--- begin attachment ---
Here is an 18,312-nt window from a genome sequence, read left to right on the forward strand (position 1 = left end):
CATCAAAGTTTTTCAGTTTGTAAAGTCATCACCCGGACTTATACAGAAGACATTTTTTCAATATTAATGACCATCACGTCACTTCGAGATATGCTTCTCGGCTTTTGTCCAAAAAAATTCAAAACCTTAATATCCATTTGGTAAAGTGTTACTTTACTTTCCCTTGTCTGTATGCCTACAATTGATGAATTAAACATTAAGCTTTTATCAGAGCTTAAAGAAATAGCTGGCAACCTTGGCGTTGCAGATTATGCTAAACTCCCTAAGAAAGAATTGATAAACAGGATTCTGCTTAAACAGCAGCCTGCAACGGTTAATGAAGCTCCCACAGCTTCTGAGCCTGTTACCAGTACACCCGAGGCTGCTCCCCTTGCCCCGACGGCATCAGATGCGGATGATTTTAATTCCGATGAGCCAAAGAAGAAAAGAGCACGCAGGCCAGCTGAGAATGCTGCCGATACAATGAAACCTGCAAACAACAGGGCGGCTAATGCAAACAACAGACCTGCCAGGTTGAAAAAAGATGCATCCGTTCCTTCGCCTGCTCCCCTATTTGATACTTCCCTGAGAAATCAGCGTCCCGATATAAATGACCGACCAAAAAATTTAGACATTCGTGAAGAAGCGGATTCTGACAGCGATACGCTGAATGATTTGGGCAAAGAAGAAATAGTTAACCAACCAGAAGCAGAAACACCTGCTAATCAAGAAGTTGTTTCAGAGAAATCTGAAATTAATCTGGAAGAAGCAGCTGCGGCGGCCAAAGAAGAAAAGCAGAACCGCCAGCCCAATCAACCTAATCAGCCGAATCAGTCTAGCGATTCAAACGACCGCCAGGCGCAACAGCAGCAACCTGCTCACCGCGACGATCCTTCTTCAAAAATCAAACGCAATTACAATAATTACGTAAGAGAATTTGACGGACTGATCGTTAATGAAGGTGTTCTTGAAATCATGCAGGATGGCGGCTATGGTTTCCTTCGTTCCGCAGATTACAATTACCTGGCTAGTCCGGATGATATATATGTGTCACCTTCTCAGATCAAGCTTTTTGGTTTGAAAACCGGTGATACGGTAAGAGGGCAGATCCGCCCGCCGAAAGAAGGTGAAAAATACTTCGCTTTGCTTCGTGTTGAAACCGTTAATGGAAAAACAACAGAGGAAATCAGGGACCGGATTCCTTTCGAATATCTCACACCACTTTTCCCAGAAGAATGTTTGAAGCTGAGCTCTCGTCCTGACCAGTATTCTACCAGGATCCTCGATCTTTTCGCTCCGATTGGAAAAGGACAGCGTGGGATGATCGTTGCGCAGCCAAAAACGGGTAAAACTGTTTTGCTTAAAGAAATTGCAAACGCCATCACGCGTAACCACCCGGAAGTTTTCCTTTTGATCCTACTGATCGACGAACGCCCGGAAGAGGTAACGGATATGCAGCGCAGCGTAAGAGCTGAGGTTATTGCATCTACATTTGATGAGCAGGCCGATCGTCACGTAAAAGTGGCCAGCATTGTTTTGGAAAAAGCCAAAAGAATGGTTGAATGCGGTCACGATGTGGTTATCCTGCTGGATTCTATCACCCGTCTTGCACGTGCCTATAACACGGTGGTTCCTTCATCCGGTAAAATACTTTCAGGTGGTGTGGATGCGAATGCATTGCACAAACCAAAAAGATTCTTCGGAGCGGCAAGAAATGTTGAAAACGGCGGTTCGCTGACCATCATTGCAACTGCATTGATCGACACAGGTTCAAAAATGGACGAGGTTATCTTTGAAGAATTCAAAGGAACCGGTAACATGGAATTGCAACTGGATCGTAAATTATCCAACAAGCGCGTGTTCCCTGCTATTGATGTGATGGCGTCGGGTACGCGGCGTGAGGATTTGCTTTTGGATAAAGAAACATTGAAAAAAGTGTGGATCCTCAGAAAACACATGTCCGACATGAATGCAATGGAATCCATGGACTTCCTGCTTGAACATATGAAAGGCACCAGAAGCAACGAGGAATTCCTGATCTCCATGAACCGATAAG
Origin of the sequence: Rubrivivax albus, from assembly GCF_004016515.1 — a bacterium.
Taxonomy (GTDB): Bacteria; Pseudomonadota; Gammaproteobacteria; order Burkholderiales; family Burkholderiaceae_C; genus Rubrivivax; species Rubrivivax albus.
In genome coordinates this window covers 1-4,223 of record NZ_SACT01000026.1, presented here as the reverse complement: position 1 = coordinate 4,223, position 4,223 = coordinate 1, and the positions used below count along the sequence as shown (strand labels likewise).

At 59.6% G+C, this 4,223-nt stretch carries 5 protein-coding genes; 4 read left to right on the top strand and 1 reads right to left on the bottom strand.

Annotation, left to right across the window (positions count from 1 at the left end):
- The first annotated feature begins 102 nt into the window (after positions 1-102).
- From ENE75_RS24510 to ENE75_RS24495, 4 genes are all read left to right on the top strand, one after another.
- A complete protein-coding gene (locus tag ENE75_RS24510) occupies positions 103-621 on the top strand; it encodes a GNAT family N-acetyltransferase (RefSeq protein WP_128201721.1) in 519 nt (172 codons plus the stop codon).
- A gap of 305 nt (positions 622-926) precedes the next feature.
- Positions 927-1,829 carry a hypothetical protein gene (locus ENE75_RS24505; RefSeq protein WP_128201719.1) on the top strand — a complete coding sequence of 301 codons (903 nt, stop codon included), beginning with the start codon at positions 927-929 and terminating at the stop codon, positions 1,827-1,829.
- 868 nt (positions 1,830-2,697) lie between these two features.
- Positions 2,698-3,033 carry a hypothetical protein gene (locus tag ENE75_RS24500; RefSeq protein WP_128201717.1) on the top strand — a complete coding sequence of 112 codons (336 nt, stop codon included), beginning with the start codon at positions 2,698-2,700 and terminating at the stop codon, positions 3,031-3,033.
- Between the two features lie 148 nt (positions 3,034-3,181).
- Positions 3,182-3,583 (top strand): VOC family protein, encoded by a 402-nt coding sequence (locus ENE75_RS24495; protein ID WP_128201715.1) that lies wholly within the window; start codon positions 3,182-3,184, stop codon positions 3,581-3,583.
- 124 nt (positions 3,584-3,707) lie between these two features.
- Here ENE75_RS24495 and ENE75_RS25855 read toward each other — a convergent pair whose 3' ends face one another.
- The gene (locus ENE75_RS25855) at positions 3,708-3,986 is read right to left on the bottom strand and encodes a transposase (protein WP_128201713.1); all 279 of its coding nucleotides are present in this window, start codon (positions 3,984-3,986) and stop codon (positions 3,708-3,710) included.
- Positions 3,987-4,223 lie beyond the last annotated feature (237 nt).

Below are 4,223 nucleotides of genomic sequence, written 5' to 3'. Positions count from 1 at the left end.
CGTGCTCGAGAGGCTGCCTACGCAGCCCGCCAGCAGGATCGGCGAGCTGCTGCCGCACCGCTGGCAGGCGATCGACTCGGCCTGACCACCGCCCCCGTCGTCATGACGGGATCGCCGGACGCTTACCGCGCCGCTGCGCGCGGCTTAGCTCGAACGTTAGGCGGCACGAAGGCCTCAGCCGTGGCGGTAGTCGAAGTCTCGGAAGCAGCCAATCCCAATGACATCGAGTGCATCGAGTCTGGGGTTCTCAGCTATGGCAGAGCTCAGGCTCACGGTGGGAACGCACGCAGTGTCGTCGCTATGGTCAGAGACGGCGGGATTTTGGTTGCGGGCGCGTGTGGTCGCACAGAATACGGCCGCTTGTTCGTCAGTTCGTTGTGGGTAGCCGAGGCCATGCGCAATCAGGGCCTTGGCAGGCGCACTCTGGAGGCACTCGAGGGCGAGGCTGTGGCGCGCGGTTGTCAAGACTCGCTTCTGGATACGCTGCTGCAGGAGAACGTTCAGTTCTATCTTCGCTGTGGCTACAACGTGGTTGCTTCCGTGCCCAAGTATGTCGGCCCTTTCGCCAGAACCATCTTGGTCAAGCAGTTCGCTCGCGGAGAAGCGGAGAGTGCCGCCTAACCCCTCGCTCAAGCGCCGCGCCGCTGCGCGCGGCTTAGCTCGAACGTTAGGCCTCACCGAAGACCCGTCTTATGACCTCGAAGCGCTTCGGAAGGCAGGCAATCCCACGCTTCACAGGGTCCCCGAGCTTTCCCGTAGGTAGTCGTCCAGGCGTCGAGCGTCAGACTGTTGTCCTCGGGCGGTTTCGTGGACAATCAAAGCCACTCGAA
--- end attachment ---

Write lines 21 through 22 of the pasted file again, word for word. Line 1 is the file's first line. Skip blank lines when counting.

Below are 4,223 nucleotides of genomic sequence, written 5' to 3'. Positions count from 1 at the left end.
CGTGCTCGAGAGGCTGCCTACGCAGCCCGCCAGCAGGATCGGCGAGCTGCTGCCGCACCGCTGGCAGGCGATCGACTCGGCCTGACCACCGCCCCCGTCGTCATGACGGGATCGCCGGACGCTTACCGCGCCGCTGCGCGCGGCTTAGCTCGAACGTTAGGCGGCACGAAGGCCTCAGCCGTGGCGGTAGTCGAAGTCTCGGAAGCAGCCAATCCCAATGACATCGAGTGCATCGAGTCTGGGGTTCTCAGCTATGGCAGAGCTCAGGCTCACGGTGGGAACGCACGCAGTGTCGTCGCTATGGTCAGAGACGGCGGGATTTTGGTTGCGGGCGCGTGTGGTCGCACAGAATACGGCCGCTTGTTCGTCAGTTCGTTGTGGGTAGCCGAGGCCATGCGCAATCAGGGCCTTGGCAGGCGCACTCTGGAGGCACTCGAGGGCGAGGCTGTGGCGCGCGGTTGTCAAGACTCGCTTCTGGATACGCTGCTGCAGGAGAACGTTCAGTTCTATCTTCGCTGTGGCTACAACGTGGTTGCTTCCGTGCCCAAGTATGTCGGCCCTTTCGCCAGAACCATCTTGGTCAAGCAGTTCGCTCGCGGAGAAGCGGAGAGTGCCGCCTAACCCCTCGCTCAAGCGCCGCGCCGCTGCGCGCGGCTTAGCTCGAACGTTAGGCCTCACCGAAGACCCGTCTTATGACCTCGAAGCGCTTCGGAAGGCAGGCAATCCCACGCTTCACAGGGTCCCCGAGCTTTCCCGTAGGTAGTCGTCCAGGCGTCGAGCGTCAGACTGTTGTCCTCGGGCGGTTTCGTGGACAATCAAAGCCACTCGAA